11/27/2015 3:08PM

Hovdey: Recepta won't feel turf move under her feet in Matriarch

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A race like the Matriarch at Del Mar on Sunday serves as a happy reminder that it is okay to trust in one important attraction to carry the day.

Thumbs up to Del Mar management for spreading the main events of its Thanksgiving weekend evenly among the four days. They could have batched the Turf Cup, Native Diver, Hollywood Derby, Seabiscuit, and Matriarch on one muscle-bound program to maximize a single day’s handle, which seems to be the trend. Instead, by presenting a marquee feature each day, respect is shown to those customers who arrive at a destination racetrack expecting to see the best athletes available in a top-class contest.

Except for a 2-year-old stakes race on the grass that used to be named for a horse who never ran in California (hello, Generous!), Sunday’s final program of the autumn meet belongs heart and soul to the Matriarch’s field of 14. The mile on the grass provides a heady brew of sectional talent, with seven locals welcoming seven invaders.

Hard Not to Like (Christophe Clement) and Filimbi (Bill Mott) are in town from New York. One of them beat Tepin by a nose, and the other one lost to Tepin by a half. It really doesn’t matter which is which. It’s the Tepin part of the equation that counts since she will be the champion of the division.

Clement tried to win the Matriarch the last two years with his white beauty, Discreet Marq, but had to settle for a second and a third. Hard Not to Like and Stellar Path, the winner of the Athenia at Belmont Park, give him a pair of gray shots this time around.

Olorda is a French stakes winner of German origin who ran well when fourth in the Queen Elizabeth II Challenge Cup at Keeneland. It was her first time out for Chad Brown and Martin Schwartz, the combo responsible for recent champions Zagora and Stacelita. While Olorda has a lot of ground to cover before she fits in that company, she is only 3, and Joel Rosario thought enough of her chances to catch the Matriarch ride.

She’s Not Here won two races for Vicki Oliver at Del Mar last summer, including the Yellow Ribbon, and never should have left. But she did, going back home to Keeneland, where she was part of the First Lady field slapped silly by Tepin.

Crowley’s Law at least had a decent view of Tepin that day when she was second, beaten seven lengths. She came right back with a win in a modest stakes in Canada, then was promptly purchased by Gary Hartunian’s Rockingham Ranch, which means Peter Miller will be cinching the girth on Crowley’s Law for the first time on Sunday.

Among the invaders, that leaves Recepta, a daughter of Speightstown who was last seen in the rubble strewn behind Tepin in the Breeders’ Cup Mile. Recepta finished last of 12 that afternoon, mercifully brought home to fight another day by John Velazquez. For the Matriarch, Johnny V. gets back on Hard Not to Like (they have won their last three together), while Jimmy Toner is sending Elvis Trujillo west to ride Recepta. They won the Noble Damsel together in September.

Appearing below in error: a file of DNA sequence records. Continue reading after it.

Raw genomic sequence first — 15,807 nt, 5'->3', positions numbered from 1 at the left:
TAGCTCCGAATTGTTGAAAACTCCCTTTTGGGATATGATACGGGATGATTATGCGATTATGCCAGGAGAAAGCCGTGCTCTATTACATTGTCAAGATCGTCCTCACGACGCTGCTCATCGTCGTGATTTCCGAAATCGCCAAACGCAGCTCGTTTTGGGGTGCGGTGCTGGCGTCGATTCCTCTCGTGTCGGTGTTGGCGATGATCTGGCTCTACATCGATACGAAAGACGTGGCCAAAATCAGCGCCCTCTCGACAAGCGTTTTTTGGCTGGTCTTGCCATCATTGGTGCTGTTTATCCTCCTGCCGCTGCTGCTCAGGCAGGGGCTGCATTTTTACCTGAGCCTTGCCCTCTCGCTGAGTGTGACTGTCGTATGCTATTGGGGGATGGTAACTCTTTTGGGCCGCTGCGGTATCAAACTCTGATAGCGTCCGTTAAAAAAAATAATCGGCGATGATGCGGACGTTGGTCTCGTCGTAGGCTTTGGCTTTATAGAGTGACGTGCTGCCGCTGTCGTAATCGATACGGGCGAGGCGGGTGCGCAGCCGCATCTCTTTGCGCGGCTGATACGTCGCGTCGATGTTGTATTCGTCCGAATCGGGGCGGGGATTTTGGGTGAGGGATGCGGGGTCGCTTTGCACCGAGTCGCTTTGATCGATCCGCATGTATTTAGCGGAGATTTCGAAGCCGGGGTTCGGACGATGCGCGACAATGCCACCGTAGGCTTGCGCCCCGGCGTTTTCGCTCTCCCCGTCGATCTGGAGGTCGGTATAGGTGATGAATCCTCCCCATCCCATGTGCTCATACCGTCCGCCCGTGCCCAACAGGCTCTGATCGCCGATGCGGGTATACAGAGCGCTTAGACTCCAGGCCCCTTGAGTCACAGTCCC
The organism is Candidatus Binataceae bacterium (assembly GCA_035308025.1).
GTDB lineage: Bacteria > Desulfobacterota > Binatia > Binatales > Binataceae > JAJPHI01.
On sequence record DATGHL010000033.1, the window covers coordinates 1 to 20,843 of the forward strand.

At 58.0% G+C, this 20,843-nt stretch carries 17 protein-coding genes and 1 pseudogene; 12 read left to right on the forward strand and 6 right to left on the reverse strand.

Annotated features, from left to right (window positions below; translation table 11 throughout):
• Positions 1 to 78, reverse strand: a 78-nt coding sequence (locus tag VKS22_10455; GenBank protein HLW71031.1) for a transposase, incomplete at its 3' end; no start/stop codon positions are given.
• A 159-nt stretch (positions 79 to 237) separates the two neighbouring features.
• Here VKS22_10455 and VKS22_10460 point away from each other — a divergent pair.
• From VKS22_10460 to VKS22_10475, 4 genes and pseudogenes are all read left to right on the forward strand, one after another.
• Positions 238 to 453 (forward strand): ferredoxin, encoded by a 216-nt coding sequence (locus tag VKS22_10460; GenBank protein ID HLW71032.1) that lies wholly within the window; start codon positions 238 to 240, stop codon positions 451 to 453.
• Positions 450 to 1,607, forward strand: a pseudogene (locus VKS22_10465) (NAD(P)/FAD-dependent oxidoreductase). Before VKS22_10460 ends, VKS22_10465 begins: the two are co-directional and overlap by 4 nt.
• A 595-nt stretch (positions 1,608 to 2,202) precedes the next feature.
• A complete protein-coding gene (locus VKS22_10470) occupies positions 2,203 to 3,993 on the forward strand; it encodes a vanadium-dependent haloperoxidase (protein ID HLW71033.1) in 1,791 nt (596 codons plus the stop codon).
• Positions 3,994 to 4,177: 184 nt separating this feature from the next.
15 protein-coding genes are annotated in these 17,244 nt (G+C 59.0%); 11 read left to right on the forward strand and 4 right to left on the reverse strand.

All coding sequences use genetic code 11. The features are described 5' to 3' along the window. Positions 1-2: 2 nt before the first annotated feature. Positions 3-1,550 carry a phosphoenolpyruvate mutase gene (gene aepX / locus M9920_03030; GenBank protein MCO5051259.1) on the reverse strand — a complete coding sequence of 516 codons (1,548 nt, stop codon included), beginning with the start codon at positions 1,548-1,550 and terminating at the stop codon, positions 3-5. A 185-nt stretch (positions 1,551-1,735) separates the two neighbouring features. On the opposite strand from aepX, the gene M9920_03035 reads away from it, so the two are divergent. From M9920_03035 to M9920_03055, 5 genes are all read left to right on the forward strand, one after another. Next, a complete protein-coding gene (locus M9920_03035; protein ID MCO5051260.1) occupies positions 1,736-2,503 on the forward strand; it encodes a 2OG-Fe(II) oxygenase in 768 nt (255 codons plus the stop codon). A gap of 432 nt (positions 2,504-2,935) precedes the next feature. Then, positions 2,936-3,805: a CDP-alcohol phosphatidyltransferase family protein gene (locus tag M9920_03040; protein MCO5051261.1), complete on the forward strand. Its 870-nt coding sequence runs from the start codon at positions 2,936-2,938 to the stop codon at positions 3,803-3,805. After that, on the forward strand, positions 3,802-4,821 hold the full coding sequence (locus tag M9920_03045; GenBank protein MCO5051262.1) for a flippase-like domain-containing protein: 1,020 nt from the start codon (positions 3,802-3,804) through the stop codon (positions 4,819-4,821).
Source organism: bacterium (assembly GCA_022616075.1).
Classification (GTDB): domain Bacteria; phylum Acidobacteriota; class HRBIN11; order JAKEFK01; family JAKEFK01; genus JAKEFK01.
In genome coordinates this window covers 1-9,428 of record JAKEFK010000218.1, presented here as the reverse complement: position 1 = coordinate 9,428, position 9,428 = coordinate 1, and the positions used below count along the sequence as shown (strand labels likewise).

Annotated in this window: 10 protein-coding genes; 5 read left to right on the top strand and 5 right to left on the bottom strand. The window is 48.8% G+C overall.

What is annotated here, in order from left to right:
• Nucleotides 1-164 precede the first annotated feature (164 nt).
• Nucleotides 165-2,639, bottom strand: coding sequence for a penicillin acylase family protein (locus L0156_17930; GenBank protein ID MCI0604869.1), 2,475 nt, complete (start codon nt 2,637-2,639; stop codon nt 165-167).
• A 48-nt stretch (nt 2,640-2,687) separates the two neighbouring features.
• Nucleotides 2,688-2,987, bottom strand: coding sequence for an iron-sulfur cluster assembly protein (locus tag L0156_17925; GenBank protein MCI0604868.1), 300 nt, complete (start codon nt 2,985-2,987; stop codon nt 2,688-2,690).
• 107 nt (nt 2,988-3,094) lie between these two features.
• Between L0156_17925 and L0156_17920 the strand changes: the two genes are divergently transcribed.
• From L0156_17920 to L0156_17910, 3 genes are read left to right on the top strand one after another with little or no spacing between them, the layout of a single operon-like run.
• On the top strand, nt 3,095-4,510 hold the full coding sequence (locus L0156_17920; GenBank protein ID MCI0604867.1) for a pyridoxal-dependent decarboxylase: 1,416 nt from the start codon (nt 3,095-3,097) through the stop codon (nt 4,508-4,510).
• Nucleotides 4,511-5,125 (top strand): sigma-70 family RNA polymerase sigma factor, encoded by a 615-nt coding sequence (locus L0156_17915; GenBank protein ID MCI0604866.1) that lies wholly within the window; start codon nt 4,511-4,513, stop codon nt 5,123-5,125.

“I couldn’t ask a horse to go into a race any better than she did at Keeneland,” Toner said on Friday from New York. “Naturally, it was a disappointment. It was the first time I ran a horse in the Breeders’ Cup that didn’t get a check. But considering she couldn’t handle the soft turf at all, we were fortunate she came out of it okay.”

Recepta was 43-1 in the Breeders’ Cup Mile, which would lead the skeptic to suggest that it was not the ground but the competition that she could not deal with. Toner explained the difference.

“Here’s a filly who won her last two races getting a mile in 1:33 and 1:34,” he said. “Obviously, she likes to hear her feet rattle a little. But when they don’t like the ground, they get frustrated. They’re trying, but they’re not going anywhere. Johnny said he tried to make a move, but every time she got into some kind of motion, she wasn’t going anywhere. After that, there was no reason to punish her.”

Recepta is the latest member of a bountiful family tree harvested with regularity by Toner for her breeder and owner, John Phillips. Her dam, Honor Bestowed, is a half-sister to Soaring Softly, who was sent out by Toner to win the 1999 Breeders’ Cup Filly and Mare Turf. Soaring Softly died this year from an irreparable injury sustained in a paddock accident.

“Recepta is nothing like Soaring Softly,” Toner said. “She favors her mother – feminine, nice to be around, very kind. Soaring Softly was a lot of things, but she was not a kind mare. She had a mind of her own.”

Given the Matriarch’s 14 runners and two tight turns, Recepta is going to need to summon some Soaring Softly grit to get the job done.

“It’s a loaded field,” Toner said. “She’s got a good post, and she’s got – what do you call it? – positional speed. She can put herself in midpack or just off of it, then I know she gives a good kick the last part of it. At least she better have because there’s going to be a lot of good kickers in there.”